Plan 2045 focuses on meeting these challenges by preserving and enhancing the region's roads, bridges, rail lines, port facilities and more. It also considers game changers such as self-driving cars, truck platoons, adaptive traffic signals, alternative fuel vehicles and the increase in ride hailing services. The plan also reflects input from citizens throughout North Jersey, who said they want walkable communities, more transit options, more reliable commute times and better access to jobs among other things.
While mobility is a primary concern, Plan 2045 also considers how transportation investments can promote broader regional objectives. To that end, the plan incorporates the four themes -- competitive, efficient, livable and resilient -- and corresponding strategies that emerged from Together North Jersey, an extraordinary region-wide planning consortium launched in 2013, which NJTPA continues to play a leadership role in.
Street Smart NJ is a public education campaign coordinated by the North Jersey Transportation Planning Authority that aims to raise awareness of pedestrian and motorist laws and change the behaviors that lead to pedestrian and cyclist crashes and fatalities. Obeying traffic laws and street signs is vital to everyone's health and safety.
Street Smart NJ emphasizes educating drivers, pedestrians and bicyclists through mass media, as well as targeted enforcement. Since its inception in 2013, more than 60 communities have participated in Street Smart NJ in some way. The campaign uses outdoor, transit and online advertising, along with grassroots public awareness efforts and law enforcement to address pedestrian safety.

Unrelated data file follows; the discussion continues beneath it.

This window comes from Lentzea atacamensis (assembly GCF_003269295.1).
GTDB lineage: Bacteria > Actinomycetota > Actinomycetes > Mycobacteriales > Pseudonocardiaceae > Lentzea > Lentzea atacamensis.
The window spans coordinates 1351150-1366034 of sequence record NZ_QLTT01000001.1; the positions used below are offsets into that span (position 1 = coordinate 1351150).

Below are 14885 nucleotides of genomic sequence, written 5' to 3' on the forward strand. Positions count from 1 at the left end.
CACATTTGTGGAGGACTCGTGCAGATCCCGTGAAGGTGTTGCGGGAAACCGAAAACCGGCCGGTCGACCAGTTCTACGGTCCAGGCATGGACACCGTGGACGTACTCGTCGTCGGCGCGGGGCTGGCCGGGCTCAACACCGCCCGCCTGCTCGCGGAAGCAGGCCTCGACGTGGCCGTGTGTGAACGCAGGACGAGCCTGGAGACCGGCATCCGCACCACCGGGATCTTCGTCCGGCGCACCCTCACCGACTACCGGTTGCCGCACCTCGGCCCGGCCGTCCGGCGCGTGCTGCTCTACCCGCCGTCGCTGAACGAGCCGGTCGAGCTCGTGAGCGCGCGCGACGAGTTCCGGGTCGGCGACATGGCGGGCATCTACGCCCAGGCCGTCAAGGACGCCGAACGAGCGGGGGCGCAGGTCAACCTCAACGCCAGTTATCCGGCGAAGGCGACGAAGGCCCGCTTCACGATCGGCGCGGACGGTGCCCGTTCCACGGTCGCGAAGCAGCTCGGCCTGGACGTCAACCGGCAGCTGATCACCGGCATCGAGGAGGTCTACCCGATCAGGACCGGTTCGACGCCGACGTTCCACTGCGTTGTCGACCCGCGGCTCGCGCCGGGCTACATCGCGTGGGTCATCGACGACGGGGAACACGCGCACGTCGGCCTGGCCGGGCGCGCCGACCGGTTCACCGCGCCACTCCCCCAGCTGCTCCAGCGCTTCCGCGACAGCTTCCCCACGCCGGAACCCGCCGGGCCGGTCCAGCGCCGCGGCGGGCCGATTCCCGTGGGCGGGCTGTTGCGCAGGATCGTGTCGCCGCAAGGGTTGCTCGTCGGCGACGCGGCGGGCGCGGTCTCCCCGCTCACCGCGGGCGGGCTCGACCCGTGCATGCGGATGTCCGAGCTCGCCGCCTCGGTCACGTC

Part of the impetus behind Street Smart NJ was that the Federal Highway Administration identified New Jersey as a pedestrian "focus" state due to the high incidence of pedestrian injuries and fatalities. In 2014, 169 pedestrians died as a result of pedestrian-vehicle crashes in New Jersey. From 2011 to 2014, 591 pedestrians were killed and more than 17,000 injured on New Jersey's roadways, which translates to one death every 2.5 days and 11 injuries daily.
Evaluations of previous Street Smart NJ campaigns have shown positive results. There was a 28 percent reduction in pedestrians jaywalking or crossing against the signal and a 40 percent reduction in drivers failing to yield to crossing pedestrians or cyclists following campaigns the NJTPA managed in March 2016.